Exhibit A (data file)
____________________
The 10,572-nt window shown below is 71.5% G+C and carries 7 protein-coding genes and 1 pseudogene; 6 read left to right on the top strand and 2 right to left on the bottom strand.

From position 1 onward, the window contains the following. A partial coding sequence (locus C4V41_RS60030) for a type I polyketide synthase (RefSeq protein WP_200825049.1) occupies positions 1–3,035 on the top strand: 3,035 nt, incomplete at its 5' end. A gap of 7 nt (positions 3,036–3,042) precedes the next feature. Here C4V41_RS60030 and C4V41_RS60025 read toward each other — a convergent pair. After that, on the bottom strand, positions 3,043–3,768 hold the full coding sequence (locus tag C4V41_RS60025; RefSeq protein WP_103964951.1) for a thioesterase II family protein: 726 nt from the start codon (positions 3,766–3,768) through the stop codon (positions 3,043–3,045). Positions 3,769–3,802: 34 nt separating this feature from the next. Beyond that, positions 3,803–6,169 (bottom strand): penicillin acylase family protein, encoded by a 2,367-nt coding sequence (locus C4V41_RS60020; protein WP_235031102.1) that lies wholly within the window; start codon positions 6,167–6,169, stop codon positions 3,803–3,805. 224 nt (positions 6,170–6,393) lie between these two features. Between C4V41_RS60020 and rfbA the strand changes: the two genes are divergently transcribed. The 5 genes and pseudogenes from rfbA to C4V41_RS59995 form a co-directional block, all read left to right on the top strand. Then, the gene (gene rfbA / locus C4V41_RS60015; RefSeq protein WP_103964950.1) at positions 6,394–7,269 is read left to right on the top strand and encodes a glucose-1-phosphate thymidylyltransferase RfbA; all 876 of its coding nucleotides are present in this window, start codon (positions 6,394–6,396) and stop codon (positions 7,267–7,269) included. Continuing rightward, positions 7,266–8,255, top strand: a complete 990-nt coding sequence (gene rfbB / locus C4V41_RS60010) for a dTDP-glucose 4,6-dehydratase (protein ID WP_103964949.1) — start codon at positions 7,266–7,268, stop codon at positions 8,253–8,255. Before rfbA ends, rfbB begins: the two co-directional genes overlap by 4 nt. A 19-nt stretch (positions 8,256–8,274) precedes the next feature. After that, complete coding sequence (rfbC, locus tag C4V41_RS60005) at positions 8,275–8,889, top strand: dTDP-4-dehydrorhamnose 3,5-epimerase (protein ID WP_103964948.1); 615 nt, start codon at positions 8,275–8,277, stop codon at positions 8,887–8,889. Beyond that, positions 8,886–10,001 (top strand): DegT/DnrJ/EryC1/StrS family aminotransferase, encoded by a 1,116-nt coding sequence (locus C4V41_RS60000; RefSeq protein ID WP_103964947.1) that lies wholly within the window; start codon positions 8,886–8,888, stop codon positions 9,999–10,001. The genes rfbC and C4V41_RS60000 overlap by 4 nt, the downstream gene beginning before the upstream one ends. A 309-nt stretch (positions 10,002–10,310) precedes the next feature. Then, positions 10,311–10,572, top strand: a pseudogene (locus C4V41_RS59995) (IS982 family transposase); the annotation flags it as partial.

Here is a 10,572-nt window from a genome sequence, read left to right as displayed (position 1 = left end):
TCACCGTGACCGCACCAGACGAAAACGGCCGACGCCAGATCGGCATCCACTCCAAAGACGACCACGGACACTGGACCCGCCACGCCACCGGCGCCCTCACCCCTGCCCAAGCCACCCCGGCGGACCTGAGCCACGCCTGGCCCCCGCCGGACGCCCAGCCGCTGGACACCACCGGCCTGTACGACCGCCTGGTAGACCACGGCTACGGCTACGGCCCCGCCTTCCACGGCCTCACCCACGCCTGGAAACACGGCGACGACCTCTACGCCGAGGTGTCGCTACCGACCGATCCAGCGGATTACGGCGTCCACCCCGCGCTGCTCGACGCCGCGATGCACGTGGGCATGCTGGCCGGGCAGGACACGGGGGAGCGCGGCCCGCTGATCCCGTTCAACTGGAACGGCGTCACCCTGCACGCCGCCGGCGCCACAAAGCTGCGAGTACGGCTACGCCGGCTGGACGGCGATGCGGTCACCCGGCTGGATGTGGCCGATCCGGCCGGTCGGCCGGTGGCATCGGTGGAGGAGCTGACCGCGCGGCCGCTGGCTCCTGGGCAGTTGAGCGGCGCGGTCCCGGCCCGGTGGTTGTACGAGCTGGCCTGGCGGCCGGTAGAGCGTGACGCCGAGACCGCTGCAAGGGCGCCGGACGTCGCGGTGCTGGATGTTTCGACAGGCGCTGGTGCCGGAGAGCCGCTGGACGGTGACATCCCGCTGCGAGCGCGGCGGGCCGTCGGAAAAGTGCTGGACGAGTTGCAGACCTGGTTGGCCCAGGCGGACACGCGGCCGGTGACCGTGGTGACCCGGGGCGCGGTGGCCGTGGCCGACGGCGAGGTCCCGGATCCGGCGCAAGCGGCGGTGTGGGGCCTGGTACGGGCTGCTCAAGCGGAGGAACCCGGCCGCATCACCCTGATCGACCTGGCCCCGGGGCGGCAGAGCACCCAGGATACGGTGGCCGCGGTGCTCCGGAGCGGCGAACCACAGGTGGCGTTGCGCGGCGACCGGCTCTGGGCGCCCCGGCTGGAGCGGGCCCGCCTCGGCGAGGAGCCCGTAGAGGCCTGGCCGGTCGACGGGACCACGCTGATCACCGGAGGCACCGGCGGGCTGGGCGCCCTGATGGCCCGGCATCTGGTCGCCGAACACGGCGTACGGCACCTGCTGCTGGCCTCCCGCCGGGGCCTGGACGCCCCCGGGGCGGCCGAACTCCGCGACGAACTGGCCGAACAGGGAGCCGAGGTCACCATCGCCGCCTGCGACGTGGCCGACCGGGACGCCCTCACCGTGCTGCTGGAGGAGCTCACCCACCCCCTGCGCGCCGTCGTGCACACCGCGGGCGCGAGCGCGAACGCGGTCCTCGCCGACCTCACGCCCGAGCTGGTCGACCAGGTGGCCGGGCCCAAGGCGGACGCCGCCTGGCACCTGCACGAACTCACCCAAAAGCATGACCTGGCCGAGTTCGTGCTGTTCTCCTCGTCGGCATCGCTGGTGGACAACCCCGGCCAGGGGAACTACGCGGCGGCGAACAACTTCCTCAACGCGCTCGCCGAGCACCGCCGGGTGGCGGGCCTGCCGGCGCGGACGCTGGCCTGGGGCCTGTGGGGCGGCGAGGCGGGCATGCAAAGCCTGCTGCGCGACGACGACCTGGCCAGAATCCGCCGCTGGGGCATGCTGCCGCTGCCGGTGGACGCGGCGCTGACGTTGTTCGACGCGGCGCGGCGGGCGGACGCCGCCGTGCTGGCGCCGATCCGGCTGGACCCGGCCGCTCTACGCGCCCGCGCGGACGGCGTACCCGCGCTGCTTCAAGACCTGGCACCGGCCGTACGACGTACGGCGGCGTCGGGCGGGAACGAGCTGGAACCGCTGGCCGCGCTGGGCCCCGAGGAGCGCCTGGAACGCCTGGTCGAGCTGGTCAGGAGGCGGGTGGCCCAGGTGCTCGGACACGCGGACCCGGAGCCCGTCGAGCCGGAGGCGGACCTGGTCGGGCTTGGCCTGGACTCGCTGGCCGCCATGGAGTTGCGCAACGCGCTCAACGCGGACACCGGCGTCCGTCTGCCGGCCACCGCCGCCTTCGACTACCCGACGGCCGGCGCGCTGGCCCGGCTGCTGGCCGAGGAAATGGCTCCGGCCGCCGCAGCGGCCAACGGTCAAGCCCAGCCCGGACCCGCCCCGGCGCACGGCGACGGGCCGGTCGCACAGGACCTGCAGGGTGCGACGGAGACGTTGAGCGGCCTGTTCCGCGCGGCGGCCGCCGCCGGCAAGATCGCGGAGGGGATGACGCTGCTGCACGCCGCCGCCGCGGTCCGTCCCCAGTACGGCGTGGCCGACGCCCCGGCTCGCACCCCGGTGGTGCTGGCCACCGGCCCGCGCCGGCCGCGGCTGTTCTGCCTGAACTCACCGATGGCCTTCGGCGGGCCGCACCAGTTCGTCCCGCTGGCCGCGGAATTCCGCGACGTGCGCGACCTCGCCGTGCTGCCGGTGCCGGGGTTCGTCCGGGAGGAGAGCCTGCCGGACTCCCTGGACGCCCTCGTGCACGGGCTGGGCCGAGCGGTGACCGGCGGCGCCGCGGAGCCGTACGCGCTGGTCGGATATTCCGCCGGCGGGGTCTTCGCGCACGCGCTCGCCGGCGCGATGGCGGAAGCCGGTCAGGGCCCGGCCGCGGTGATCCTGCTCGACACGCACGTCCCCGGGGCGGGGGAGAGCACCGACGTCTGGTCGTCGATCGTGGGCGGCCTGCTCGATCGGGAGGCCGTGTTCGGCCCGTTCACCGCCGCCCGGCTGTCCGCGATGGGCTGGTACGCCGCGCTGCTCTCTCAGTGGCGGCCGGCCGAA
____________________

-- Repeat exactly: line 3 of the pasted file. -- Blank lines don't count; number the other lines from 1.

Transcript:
Here is a 10,572-nt window from a genome sequence, read left to right as displayed (position 1 = left end):